2-6 September 2013
STIAS Conference Centre
Africa/Johannesburg timezone

Modal deformable mirror optimization in sensorless Optical Coherence Tomography

3 Sep 2013, 12:20
STIAS Conference Centre

STIAS Conference Centre

Stellenbosch Institute for Advanced Study Wallenberg Research Centre 10 Marais Road Stellenbosch South Africa www.stias.ac.za


Dr Stefano Bonora (CNR-IFN)

Abstract content <br>(Max 300 words)<br><a href="http://indico.saip.org.za/getFile.py/access?resId=0&materialId=2&confId=28" target="_blank">Special Chars</a>

We demonstrated that the modal sensorless correction can be used in Optical Coherence Tomography (OCT) with the use of a modal deformable mirror [Optics Communications, 284(13), 3467-3473 (2011)] exploiting a recent optimization method based on the cancellation of one aberration at a time. This strategy presents many advantages such as the use of few iterations and the absence of local maximum [Opt. Letters, 32(1) (2007)]. Sensorless optimization plays an important role in adaptive optics development thanks to the reduced hardware complexity. The use of sensorless optimization has been demonstrated in some fields such as laser focalization and in the improvement of image quality. In the most of the cases the optimization was carried out by the use of an optimization strategy, such as for example the genetic algorithm or others, which maximizes the value of a merit function which can be either the intensity in the focal spot for the laser optimization case or an image sharpening function in the case of the optimization of an image quality. The Modal Deformable Mirror (MDM) is an electrostatic membrane DM where the actuators are composed by a resistive layer which continuously distributes the electrostatic pressure on the membrane designed in order to directly generate low order aberrations such as defocus, astigmatism, coma and spherical aberration. To test the performance of our Sensorless Adaptive Optics - Optical Coherence Tomography system we tried to improve image quality of the Air Force Test target aberrated by some trial lenses.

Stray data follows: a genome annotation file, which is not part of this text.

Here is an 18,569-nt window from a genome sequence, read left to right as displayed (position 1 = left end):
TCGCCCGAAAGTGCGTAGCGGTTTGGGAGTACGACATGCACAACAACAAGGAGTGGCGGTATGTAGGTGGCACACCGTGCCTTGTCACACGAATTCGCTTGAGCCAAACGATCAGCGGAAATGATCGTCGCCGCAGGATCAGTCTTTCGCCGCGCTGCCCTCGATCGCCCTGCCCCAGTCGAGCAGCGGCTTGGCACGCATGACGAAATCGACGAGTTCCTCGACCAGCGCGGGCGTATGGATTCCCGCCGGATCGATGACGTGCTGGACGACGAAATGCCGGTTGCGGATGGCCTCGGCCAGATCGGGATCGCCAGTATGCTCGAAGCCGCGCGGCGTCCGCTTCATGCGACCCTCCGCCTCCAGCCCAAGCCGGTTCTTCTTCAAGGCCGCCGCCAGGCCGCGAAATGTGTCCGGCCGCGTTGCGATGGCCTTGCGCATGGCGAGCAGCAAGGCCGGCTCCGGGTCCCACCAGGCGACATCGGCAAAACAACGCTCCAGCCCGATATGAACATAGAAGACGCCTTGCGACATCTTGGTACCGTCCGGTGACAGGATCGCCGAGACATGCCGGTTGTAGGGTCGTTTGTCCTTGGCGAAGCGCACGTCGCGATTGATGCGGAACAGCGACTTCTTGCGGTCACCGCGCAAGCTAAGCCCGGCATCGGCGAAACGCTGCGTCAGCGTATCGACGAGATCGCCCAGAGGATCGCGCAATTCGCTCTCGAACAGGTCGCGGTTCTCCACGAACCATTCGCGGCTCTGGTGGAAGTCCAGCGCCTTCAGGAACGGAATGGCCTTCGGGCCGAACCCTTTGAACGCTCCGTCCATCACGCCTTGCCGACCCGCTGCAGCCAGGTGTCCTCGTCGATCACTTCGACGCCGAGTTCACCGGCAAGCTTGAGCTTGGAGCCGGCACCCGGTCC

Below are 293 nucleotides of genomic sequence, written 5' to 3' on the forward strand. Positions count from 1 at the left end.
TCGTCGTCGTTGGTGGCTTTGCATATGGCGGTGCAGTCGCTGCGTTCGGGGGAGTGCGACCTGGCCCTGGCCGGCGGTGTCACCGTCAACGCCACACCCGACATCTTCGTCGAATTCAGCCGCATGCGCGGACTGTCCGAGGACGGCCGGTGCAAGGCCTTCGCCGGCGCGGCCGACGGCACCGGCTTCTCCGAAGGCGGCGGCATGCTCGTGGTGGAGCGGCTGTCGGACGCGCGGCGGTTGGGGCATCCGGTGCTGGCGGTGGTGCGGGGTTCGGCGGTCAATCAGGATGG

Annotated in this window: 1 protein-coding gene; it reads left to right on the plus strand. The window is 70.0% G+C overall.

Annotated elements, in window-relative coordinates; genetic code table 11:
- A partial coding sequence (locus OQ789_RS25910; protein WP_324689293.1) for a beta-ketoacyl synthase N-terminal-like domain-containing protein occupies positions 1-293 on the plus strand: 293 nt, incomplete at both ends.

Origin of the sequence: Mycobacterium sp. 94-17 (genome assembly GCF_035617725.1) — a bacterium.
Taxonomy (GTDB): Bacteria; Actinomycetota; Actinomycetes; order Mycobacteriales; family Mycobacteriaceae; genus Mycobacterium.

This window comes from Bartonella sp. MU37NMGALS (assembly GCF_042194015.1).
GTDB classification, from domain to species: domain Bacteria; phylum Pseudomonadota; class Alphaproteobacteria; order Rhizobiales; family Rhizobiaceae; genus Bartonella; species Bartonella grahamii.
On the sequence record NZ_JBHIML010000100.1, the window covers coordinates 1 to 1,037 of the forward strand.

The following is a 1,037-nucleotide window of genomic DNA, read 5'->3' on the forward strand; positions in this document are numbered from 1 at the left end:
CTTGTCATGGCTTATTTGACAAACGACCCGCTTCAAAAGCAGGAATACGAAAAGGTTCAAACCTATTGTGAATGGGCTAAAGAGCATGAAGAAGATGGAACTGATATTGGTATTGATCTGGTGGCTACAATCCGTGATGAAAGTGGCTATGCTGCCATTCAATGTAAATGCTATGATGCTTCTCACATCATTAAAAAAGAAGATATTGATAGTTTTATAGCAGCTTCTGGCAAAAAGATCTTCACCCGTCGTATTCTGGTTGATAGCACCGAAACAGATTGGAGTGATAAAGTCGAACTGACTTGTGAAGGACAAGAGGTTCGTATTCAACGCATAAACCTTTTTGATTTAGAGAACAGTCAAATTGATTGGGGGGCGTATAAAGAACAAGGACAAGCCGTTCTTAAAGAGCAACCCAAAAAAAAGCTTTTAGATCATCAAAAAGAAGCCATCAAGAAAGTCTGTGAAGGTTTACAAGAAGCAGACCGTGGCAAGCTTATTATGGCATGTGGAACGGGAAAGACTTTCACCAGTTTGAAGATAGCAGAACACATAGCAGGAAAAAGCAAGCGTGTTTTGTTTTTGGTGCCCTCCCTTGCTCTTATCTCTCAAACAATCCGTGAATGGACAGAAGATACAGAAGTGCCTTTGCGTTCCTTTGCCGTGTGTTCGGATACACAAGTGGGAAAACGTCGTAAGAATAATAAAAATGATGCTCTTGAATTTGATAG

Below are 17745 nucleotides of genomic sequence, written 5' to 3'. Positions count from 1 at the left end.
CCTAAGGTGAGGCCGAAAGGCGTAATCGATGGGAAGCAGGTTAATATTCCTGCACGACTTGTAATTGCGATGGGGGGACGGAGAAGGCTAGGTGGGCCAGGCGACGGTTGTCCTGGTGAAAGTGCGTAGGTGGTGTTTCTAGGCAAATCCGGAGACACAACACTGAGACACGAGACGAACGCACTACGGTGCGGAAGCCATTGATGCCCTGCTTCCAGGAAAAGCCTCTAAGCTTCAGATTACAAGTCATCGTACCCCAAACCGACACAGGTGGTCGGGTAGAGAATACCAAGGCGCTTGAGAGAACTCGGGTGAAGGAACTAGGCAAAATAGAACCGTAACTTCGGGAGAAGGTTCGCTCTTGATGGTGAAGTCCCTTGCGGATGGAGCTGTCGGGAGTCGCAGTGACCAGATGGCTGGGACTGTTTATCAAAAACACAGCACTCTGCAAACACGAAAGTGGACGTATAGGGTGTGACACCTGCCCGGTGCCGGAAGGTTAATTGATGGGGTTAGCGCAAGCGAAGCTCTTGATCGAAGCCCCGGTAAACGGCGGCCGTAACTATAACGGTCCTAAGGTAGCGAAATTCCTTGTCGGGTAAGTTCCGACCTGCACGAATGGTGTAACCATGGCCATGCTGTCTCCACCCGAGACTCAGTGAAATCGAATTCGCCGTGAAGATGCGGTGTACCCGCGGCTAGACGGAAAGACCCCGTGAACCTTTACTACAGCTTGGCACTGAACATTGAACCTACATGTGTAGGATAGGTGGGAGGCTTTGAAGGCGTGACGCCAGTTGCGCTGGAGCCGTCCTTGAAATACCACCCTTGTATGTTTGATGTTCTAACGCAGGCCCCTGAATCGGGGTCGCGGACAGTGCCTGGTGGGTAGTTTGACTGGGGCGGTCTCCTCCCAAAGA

Primary author

Dr Stefano Bonora (CNR-IFN)


Dr Robert Zawadzki (Vision Science and Advanced Retinal Imaging Laboratory (VSRI) and Department of Ophthalmology & Vision Science, UC Davis, 4860 Y Street, Ste. 2400, Sacramento, CA 95817, USA)

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